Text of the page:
by John P. Pratt
Reprinted from The Ensign 15, No. 7 (July, 1985), pp. 55-64.
©1985 by Corporation of the President of The Church of Jesus Christ of Latter-day Saints.
All rights Reserved.
Index, Home, Part 1
|1. Passover Symbolism|
|2. Return of Elijah|
|3. Astronomically Rare Easter|
|3.1 Calendar Realignment|
|3.2 Saros Century|
|4. Possible Significance|
|4.1 Last Dispensation|
|4.2 Elijah Period|
|4.3 Temple Restored|
|4.4 Church Restored|
|5. Realignment Intervals|
|6. The Saros|
This article reviews the importance of that restoration and suggests that it occurred on a day chosen in part because of its symbolic significance. To help us appreciate this symbolism, it will be shown that even the timing of the Lord's death and resurrection was foreshadowed in the Passover ceremony. Then the return of Elijah, which the Jews have long anticipated at Passover, will be discussed, as well as the symbolism of the day Elijah returned in 1836.
The reader should keep in mind that the topics addressed in this article are complex, and that some of the evidence employed is by its nature inexact; nevertheless, the reader may well find the proposed conclusions to be of serious interest. (See note 1 for further discussion on the nature of the evidence dealt within this article.)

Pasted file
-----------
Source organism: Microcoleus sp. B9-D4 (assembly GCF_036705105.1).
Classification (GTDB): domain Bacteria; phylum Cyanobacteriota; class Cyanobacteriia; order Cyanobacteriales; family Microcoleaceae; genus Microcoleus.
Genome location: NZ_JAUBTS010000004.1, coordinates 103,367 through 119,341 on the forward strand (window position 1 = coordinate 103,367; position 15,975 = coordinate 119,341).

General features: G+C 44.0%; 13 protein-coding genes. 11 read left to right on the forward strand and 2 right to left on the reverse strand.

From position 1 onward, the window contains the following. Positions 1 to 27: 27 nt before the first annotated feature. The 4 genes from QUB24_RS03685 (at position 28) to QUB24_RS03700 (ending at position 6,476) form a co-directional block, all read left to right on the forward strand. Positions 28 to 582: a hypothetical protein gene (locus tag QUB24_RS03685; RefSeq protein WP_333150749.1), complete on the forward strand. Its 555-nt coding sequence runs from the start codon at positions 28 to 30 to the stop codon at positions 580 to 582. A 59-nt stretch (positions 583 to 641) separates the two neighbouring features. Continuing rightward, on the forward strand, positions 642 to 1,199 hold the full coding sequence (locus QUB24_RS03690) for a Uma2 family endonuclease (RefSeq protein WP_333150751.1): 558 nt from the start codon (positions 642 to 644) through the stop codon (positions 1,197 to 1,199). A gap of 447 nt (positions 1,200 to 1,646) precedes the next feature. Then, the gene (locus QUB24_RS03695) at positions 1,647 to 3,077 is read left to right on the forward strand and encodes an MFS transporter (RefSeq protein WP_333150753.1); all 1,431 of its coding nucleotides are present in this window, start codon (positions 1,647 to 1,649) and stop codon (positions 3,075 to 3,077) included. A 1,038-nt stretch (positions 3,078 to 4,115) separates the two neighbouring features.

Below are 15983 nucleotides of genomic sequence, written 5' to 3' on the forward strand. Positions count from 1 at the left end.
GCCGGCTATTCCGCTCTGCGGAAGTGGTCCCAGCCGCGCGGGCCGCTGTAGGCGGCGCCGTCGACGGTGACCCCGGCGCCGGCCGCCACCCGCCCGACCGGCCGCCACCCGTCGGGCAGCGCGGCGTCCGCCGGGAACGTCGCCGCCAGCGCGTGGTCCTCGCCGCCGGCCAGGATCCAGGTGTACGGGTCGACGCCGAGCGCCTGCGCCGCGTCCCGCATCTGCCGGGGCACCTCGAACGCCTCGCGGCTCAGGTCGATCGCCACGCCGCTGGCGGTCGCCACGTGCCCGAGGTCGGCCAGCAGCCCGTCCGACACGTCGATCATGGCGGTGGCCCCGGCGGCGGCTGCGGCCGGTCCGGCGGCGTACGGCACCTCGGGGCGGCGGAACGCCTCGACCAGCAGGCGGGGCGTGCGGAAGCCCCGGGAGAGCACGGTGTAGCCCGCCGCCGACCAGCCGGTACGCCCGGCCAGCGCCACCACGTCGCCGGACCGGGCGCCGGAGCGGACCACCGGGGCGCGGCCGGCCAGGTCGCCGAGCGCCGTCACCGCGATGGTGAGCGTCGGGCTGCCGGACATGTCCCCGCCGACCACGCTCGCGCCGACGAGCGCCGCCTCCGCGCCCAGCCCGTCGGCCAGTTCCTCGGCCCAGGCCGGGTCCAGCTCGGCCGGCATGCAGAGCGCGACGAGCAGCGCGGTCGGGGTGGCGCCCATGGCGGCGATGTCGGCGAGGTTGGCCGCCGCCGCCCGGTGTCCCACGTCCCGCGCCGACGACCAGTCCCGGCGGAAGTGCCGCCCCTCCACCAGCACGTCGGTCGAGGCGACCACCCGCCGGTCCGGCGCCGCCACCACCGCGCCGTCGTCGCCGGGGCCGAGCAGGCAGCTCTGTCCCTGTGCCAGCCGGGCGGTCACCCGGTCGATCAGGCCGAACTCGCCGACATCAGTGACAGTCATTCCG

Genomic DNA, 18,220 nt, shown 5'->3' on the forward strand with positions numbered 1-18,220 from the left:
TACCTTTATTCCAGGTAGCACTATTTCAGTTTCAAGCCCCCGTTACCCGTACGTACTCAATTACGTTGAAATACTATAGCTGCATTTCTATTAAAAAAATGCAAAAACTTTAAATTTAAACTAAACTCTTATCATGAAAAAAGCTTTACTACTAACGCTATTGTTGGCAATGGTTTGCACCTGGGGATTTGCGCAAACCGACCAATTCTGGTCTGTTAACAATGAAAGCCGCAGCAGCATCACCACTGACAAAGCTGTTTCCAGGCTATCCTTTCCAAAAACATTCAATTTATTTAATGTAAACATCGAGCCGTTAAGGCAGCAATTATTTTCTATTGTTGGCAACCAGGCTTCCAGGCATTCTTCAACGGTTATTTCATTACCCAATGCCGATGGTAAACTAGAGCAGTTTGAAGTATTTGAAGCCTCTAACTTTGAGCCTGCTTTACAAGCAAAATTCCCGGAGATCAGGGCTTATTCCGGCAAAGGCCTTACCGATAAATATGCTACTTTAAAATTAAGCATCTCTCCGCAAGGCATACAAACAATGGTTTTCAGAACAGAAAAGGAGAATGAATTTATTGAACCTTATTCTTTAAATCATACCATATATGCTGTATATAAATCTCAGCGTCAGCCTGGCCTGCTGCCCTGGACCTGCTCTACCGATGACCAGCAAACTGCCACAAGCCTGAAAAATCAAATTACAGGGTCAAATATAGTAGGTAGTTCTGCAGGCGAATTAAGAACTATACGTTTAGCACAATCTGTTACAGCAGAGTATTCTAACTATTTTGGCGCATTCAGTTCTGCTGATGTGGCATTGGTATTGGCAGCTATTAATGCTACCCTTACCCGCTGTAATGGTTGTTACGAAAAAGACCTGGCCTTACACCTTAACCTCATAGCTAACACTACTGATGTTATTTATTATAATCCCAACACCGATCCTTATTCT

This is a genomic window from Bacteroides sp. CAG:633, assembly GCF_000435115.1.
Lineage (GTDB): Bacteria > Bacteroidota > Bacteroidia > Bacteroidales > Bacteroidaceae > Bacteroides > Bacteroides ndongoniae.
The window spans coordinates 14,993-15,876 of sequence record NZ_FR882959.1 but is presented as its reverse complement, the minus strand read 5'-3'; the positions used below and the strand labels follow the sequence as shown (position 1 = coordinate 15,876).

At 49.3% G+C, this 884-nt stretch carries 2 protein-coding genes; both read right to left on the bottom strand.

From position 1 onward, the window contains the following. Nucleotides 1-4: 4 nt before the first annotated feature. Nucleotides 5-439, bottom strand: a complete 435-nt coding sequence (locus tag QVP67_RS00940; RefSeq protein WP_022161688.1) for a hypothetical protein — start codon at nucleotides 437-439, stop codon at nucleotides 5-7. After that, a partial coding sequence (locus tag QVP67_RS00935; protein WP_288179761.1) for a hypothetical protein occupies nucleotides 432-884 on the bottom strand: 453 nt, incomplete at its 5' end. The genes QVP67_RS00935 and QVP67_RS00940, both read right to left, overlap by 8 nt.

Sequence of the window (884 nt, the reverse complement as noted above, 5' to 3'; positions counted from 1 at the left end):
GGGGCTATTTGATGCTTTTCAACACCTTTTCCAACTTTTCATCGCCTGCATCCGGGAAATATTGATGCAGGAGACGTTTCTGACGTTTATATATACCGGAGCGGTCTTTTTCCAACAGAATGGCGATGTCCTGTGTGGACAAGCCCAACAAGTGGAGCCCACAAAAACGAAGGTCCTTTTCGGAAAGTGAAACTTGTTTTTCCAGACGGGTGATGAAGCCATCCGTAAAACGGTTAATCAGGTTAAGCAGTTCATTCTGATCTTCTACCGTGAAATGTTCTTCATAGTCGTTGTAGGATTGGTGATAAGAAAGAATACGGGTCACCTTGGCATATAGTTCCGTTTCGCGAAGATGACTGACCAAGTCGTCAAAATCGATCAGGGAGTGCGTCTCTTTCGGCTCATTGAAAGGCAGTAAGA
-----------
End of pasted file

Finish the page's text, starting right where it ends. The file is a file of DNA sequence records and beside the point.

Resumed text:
The Lord instituted the Passover celebration at the time of the exodus of the Israelites from Egypt, to commemorate their release from slavery after the angel of death slew the firstborn of Egypt but "passed over" the Israelite homes (See Ex. 12.) However, as the symbolism of the Passover is reviewed, it will be clear that the Passover ceremony is not only symbolic of the redemption of Israel from bondage, it also was in similitude of the redemption of mankind from death and sin by the Lamb of God.
The prophets taught that the ordinances of the law of Moses (such as Passover) were symbolic of things to come. For example, Abinadi explained that "there was a law given them [the children of Israel], yea, a law of performances and ordinances, . . . all these things were types of things to come." (Mosiah 13:30-31.) He summarized his powerful discourse, which condemned the wicked priests for not teaching the prophetic nature of the law of Moses, with the following closing statement: "Therefore, if ye teach the law of Moses, also teach that it is a shadow of those things which are to come Teach them that redemption cometh through Christ the Lord." (Mosiah 16:14-15; see also 13:30-31.)